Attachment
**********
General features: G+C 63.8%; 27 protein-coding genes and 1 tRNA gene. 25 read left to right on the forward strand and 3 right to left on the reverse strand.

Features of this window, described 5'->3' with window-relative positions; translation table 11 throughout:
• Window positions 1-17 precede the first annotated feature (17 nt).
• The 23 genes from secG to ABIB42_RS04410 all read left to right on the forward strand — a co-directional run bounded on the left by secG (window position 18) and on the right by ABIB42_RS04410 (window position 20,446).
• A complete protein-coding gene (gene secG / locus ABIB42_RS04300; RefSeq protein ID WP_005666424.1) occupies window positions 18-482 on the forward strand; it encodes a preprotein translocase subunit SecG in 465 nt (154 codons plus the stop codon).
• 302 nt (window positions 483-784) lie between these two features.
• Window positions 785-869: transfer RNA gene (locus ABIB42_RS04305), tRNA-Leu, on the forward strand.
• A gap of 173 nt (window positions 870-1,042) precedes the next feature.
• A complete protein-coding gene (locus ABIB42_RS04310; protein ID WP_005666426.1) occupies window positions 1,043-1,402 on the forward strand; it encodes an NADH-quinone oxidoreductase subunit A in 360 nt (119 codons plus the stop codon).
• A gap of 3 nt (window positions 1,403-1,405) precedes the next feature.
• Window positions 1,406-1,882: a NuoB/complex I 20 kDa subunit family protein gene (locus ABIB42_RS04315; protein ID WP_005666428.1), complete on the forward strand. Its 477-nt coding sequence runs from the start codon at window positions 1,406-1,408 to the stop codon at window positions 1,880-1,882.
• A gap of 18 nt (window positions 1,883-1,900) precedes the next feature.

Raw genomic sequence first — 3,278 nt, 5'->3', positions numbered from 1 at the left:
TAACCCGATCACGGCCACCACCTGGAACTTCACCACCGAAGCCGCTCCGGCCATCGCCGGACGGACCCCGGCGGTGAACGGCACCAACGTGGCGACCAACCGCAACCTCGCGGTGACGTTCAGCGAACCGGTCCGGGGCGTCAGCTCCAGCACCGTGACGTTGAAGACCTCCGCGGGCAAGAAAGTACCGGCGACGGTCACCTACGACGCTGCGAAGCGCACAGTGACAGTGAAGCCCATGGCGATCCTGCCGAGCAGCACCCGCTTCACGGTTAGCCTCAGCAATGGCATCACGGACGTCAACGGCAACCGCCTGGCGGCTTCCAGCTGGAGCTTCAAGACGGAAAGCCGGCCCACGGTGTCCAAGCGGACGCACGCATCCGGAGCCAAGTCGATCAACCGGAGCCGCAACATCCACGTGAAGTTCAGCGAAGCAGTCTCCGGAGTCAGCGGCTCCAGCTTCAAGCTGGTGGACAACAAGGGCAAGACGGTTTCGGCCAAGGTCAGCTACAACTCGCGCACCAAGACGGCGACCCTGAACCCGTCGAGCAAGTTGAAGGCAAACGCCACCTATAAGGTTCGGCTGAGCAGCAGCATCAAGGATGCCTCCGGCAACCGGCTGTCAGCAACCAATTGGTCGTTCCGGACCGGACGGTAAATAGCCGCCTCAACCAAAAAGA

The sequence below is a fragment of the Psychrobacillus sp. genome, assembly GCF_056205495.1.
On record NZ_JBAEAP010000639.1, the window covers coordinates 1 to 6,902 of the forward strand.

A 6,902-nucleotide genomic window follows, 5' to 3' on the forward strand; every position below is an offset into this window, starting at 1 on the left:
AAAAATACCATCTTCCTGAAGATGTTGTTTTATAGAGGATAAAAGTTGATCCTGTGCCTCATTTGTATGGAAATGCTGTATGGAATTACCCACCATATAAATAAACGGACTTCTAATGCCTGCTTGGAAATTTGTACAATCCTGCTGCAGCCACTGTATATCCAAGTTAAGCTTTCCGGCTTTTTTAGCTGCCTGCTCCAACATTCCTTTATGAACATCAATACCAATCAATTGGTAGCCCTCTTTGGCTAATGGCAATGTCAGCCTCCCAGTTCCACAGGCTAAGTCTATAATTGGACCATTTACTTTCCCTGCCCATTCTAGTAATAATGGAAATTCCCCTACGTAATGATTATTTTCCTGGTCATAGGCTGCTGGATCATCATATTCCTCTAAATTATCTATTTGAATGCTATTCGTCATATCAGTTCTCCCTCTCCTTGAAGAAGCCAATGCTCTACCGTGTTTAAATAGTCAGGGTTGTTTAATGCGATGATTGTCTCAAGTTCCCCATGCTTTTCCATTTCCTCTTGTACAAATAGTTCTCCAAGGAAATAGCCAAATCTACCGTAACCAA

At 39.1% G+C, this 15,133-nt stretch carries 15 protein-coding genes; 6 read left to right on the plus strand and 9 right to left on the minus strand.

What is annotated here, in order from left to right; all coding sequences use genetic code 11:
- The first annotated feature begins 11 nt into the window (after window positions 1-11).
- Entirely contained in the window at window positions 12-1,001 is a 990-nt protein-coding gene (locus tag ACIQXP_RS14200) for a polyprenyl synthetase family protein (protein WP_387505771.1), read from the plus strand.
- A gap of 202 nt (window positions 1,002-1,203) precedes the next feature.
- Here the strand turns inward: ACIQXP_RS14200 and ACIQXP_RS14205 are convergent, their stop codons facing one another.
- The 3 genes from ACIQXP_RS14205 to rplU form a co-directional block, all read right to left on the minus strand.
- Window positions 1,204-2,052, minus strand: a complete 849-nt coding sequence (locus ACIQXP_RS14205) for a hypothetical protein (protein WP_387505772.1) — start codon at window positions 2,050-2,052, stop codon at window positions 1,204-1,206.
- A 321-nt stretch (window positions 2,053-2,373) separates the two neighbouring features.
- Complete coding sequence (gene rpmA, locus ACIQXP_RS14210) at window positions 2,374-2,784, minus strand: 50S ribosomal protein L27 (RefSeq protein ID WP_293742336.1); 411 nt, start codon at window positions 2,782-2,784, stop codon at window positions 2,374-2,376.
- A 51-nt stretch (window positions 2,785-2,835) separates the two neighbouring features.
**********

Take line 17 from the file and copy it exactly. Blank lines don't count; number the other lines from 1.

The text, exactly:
A 6,902-nucleotide genomic window follows, 5' to 3' on the forward strand; every position below is an offset into this window, starting at 1 on the left: